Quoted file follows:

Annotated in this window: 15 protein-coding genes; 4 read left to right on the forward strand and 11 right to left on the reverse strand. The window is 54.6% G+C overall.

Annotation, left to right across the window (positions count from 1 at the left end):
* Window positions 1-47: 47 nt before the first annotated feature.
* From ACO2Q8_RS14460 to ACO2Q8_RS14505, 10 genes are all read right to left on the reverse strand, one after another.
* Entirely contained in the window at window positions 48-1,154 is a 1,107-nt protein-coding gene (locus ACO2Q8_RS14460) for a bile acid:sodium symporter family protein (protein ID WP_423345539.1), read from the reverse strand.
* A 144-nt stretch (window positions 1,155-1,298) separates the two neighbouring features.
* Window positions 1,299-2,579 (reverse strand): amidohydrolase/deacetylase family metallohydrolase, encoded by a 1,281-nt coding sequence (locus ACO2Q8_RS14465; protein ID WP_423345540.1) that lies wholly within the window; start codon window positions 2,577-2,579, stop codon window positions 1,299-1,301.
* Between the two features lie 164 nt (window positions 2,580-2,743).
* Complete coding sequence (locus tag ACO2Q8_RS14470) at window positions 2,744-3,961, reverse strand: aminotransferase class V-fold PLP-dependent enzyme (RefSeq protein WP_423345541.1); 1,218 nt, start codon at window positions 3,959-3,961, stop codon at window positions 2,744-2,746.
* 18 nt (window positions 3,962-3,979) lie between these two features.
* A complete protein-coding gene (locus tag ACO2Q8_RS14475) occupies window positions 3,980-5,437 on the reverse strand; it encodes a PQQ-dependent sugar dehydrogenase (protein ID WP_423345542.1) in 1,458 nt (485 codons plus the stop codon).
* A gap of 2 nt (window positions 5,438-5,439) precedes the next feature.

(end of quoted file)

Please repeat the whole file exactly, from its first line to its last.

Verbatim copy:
Annotated in this window: 15 protein-coding genes; 4 read left to right on the forward strand and 11 right to left on the reverse strand. The window is 54.6% G+C overall.

Annotation, left to right across the window (positions count from 1 at the left end):
* Window positions 1-47: 47 nt before the first annotated feature.
* From ACO2Q8_RS14460 to ACO2Q8_RS14505, 10 genes are all read right to left on the reverse strand, one after another.
* Entirely contained in the window at window positions 48-1,154 is a 1,107-nt protein-coding gene (locus ACO2Q8_RS14460) for a bile acid:sodium symporter family protein (protein ID WP_423345539.1), read from the reverse strand.
* A 144-nt stretch (window positions 1,155-1,298) separates the two neighbouring features.
* Window positions 1,299-2,579 (reverse strand): amidohydrolase/deacetylase family metallohydrolase, encoded by a 1,281-nt coding sequence (locus ACO2Q8_RS14465; protein ID WP_423345540.1) that lies wholly within the window; start codon window positions 2,577-2,579, stop codon window positions 1,299-1,301.
* Between the two features lie 164 nt (window positions 2,580-2,743).
* Complete coding sequence (locus tag ACO2Q8_RS14470) at window positions 2,744-3,961, reverse strand: aminotransferase class V-fold PLP-dependent enzyme (RefSeq protein WP_423345541.1); 1,218 nt, start codon at window positions 3,959-3,961, stop codon at window positions 2,744-2,746.
* 18 nt (window positions 3,962-3,979) lie between these two features.
* A complete protein-coding gene (locus tag ACO2Q8_RS14475) occupies window positions 3,980-5,437 on the reverse strand; it encodes a PQQ-dependent sugar dehydrogenase (protein ID WP_423345542.1) in 1,458 nt (485 codons plus the stop codon).
* A gap of 2 nt (window positions 5,438-5,439) precedes the next feature.